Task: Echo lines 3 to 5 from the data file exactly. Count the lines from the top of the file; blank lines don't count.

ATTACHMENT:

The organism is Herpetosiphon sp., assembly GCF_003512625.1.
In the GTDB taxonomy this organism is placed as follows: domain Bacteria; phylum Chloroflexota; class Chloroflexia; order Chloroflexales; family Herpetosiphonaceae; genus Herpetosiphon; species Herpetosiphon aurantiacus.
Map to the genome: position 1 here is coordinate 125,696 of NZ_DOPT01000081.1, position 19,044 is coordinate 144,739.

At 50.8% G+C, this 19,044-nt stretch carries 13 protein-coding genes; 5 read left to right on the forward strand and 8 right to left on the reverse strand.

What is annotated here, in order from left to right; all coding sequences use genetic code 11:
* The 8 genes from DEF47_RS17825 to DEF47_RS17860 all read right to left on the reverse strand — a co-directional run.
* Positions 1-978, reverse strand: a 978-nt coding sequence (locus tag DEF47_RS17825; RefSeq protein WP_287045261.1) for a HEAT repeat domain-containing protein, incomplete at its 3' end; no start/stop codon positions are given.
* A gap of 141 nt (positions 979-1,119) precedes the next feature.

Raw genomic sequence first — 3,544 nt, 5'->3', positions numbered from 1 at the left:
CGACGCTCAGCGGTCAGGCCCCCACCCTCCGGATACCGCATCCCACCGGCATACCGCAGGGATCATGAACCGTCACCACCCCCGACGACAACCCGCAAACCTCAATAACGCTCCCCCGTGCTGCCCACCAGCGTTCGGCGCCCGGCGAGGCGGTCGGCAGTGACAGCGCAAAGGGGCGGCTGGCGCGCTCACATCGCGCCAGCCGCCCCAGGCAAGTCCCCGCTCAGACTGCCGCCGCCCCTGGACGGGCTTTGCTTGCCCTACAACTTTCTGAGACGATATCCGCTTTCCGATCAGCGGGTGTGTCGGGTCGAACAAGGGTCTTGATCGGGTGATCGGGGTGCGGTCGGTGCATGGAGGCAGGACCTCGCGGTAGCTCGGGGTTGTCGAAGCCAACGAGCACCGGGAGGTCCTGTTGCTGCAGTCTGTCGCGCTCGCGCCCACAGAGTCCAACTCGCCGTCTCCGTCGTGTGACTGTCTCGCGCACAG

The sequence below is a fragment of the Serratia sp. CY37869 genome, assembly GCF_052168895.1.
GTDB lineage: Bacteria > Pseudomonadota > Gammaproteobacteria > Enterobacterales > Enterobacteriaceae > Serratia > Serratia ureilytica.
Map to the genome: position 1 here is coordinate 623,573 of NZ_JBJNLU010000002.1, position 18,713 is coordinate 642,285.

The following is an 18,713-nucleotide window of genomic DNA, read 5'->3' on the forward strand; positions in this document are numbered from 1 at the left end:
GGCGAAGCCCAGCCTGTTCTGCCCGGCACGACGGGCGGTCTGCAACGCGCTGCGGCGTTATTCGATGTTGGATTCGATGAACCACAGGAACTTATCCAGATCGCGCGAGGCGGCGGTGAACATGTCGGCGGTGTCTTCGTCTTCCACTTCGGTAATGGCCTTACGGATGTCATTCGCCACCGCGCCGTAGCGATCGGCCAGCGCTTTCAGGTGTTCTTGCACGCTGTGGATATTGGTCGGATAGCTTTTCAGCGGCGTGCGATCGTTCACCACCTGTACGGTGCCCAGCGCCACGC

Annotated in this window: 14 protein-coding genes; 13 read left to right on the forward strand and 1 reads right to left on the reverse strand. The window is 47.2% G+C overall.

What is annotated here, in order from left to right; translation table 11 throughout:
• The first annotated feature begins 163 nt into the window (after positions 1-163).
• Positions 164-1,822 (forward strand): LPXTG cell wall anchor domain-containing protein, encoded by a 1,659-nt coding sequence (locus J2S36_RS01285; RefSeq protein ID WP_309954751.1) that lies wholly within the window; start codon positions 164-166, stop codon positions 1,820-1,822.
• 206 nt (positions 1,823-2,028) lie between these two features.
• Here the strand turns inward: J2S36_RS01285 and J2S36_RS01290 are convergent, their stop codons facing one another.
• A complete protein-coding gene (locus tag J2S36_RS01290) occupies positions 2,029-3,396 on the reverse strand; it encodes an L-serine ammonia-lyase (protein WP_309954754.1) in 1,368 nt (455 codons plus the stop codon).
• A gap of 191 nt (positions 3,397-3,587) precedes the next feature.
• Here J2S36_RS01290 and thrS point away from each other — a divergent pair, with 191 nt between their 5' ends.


Map to the genome: position 1 here is coordinate 125,696 of NZ_DOPT01000081.1, position 19,044 is coordinate 144,739.

At 50.8% G+C, this 19,044-nt stretch carries 13 protein-coding genes; 5 read left to right on the forward strand and 8 right to left on the reverse strand.

What is annotated here, in order from left to right; all coding sequences use genetic code 11: